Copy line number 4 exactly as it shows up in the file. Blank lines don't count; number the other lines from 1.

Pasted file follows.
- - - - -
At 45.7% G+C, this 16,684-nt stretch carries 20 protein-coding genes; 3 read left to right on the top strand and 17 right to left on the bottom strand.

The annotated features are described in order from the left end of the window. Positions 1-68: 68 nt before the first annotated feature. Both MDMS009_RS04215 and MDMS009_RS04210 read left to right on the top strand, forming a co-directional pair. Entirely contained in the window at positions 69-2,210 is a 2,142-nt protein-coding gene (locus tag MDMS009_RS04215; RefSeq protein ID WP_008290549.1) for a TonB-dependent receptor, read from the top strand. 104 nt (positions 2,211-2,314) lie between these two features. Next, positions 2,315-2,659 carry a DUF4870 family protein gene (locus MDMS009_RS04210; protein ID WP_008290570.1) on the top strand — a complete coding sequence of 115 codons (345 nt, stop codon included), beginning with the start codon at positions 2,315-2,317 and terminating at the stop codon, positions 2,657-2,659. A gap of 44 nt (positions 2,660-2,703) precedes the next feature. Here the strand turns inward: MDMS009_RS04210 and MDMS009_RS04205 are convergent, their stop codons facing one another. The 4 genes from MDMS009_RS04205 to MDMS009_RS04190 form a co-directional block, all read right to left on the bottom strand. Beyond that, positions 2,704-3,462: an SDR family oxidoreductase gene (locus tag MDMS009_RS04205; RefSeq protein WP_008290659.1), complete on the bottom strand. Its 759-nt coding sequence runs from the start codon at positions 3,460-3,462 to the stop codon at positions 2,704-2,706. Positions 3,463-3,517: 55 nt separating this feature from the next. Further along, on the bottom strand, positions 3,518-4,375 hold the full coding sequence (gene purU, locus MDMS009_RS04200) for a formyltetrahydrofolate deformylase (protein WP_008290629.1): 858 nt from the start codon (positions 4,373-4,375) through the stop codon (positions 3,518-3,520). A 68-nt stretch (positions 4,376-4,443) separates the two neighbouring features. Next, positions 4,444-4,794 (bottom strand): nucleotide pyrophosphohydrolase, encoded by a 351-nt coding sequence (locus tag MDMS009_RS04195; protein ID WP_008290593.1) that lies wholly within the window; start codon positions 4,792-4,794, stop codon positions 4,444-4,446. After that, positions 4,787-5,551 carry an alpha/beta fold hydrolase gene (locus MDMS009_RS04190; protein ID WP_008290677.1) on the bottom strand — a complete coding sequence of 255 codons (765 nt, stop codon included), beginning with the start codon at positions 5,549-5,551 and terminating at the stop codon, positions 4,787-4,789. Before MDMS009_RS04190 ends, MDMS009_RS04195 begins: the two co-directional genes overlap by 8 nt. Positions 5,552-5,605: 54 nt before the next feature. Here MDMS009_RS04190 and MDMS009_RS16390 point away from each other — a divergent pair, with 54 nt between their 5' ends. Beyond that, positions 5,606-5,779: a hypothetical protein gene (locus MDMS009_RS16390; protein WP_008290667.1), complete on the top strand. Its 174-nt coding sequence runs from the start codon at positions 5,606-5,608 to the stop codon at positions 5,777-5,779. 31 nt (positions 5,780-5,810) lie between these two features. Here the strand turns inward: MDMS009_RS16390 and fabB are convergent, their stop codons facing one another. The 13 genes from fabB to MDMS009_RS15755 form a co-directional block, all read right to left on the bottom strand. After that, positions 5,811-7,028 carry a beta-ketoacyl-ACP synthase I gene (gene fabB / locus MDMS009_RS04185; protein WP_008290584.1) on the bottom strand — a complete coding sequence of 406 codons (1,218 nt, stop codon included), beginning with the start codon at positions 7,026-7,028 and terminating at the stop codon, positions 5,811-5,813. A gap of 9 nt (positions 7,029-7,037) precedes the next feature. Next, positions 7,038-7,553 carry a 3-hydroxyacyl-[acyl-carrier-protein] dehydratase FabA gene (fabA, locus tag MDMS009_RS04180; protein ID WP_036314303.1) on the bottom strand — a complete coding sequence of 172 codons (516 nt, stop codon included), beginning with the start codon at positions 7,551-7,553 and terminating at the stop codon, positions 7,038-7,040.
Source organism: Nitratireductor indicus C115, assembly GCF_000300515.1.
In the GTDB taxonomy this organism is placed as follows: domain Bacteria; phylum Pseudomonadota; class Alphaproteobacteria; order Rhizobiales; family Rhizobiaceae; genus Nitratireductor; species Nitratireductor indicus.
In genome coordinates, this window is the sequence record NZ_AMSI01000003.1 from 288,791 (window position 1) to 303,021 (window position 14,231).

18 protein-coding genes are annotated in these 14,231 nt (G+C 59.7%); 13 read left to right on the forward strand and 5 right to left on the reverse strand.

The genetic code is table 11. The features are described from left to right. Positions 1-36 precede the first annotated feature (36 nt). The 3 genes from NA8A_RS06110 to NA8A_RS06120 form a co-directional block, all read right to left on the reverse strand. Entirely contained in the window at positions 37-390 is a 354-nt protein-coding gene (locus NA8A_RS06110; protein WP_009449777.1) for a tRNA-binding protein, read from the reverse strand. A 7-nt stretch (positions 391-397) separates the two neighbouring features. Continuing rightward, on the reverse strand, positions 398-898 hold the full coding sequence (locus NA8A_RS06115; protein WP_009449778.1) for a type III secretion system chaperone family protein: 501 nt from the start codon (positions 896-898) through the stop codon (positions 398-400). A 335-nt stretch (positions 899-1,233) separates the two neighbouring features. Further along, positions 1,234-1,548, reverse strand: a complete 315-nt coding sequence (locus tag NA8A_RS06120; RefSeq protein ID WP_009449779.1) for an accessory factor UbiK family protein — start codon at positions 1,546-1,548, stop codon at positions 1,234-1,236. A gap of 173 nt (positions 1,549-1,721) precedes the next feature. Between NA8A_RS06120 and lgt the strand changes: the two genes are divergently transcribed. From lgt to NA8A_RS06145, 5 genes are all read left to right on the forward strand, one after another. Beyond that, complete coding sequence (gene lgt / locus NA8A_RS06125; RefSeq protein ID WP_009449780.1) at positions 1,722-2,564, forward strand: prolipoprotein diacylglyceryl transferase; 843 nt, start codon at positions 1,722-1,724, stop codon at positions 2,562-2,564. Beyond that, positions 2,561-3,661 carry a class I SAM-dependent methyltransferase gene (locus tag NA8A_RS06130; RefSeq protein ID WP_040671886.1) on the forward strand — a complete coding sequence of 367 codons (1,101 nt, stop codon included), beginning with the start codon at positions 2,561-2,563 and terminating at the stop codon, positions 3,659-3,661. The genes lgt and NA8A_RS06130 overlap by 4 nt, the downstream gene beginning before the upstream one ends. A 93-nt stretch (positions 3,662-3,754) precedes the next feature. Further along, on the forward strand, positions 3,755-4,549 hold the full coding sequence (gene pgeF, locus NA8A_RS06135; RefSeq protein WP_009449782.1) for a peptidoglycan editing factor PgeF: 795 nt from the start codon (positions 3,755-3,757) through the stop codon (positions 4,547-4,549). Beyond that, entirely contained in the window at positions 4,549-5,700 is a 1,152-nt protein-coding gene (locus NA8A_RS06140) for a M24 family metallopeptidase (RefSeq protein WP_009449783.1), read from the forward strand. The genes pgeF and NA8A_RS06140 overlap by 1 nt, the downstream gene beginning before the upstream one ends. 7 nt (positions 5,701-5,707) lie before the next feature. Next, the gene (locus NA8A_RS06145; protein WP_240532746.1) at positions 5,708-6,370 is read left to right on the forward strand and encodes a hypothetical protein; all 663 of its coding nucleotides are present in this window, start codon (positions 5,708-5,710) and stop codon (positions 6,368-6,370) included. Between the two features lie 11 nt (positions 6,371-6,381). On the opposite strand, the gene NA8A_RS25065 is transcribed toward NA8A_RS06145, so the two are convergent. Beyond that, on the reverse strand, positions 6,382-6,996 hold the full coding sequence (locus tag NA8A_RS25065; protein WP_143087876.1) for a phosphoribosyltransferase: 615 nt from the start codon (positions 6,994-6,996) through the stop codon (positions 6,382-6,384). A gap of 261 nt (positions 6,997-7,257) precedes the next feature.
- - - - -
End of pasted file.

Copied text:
In the GTDB taxonomy this organism is placed as follows: domain Bacteria; phylum Pseudomonadota; class Alphaproteobacteria; order Rhizobiales; family Rhizobiaceae; genus Nitratireductor; species Nitratireductor indicus.